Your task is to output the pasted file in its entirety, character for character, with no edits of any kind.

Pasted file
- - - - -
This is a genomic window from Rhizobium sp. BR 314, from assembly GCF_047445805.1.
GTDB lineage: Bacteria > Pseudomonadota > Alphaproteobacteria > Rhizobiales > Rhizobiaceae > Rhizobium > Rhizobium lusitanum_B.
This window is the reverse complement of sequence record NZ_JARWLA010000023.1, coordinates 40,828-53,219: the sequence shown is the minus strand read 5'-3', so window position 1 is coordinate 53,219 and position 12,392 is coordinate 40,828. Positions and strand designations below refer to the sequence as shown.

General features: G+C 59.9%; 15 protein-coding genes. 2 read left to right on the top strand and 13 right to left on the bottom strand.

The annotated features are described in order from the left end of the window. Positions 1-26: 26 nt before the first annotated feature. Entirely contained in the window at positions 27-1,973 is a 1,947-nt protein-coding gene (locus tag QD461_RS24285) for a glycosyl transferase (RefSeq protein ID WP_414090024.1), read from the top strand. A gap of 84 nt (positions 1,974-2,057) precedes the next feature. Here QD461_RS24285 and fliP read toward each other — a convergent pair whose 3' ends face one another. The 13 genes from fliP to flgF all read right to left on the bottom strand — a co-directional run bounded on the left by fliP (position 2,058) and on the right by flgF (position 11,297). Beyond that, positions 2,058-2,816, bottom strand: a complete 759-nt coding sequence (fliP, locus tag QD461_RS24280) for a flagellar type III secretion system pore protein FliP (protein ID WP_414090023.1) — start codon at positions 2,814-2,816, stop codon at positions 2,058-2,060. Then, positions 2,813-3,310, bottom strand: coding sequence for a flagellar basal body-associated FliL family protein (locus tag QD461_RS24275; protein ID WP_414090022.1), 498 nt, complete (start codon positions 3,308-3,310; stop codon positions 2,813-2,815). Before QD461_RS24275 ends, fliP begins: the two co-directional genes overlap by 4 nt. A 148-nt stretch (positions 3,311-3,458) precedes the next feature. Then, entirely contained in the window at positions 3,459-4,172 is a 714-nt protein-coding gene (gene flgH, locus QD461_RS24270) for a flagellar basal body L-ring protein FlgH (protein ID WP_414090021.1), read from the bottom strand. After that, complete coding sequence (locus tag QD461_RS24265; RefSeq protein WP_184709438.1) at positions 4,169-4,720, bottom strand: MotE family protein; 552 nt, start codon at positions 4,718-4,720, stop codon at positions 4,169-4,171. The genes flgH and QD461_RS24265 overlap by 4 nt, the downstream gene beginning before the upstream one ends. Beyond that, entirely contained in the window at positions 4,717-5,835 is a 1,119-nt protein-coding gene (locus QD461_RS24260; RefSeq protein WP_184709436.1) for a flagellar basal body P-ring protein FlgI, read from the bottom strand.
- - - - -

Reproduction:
This is a genomic window from Rhizobium sp. BR 314, from assembly GCF_047445805.1.
GTDB lineage: Bacteria > Pseudomonadota > Alphaproteobacteria > Rhizobiales > Rhizobiaceae > Rhizobium > Rhizobium lusitanum_B.
This window is the reverse complement of sequence record NZ_JARWLA010000023.1, coordinates 40,828-53,219: the sequence shown is the minus strand read 5'-3', so window position 1 is coordinate 53,219 and position 12,392 is coordinate 40,828. Positions and strand designations below refer to the sequence as shown.

General features: G+C 59.9%; 15 protein-coding genes. 2 read left to right on the top strand and 13 right to left on the bottom strand.

The annotated features are described in order from the left end of the window. Positions 1-26: 26 nt before the first annotated feature. Entirely contained in the window at positions 27-1,973 is a 1,947-nt protein-coding gene (locus tag QD461_RS24285) for a glycosyl transferase (RefSeq protein ID WP_414090024.1), read from the top strand. A gap of 84 nt (positions 1,974-2,057) precedes the next feature. Here QD461_RS24285 and fliP read toward each other — a convergent pair whose 3' ends face one another. The 13 genes from fliP to flgF all read right to left on the bottom strand — a co-directional run bounded on the left by fliP (position 2,058) and on the right by flgF (position 11,297). Beyond that, positions 2,058-2,816, bottom strand: a complete 759-nt coding sequence (fliP, locus tag QD461_RS24280) for a flagellar type III secretion system pore protein FliP (protein ID WP_414090023.1) — start codon at positions 2,814-2,816, stop codon at positions 2,058-2,060. Then, positions 2,813-3,310, bottom strand: coding sequence for a flagellar basal body-associated FliL family protein (locus tag QD461_RS24275; protein ID WP_414090022.1), 498 nt, complete (start codon positions 3,308-3,310; stop codon positions 2,813-2,815). Before QD461_RS24275 ends, fliP begins: the two co-directional genes overlap by 4 nt. A 148-nt stretch (positions 3,311-3,458) precedes the next feature. Then, entirely contained in the window at positions 3,459-4,172 is a 714-nt protein-coding gene (gene flgH, locus QD461_RS24270) for a flagellar basal body L-ring protein FlgH (protein ID WP_414090021.1), read from the bottom strand. After that, complete coding sequence (locus tag QD461_RS24265; RefSeq protein WP_184709438.1) at positions 4,169-4,720, bottom strand: MotE family protein; 552 nt, start codon at positions 4,718-4,720, stop codon at positions 4,169-4,171. The genes flgH and QD461_RS24265 overlap by 4 nt, the downstream gene beginning before the upstream one ends. Beyond that, entirely contained in the window at positions 4,717-5,835 is a 1,119-nt protein-coding gene (locus QD461_RS24260; RefSeq protein WP_184709436.1) for a flagellar basal body P-ring protein FlgI, read from the bottom strand.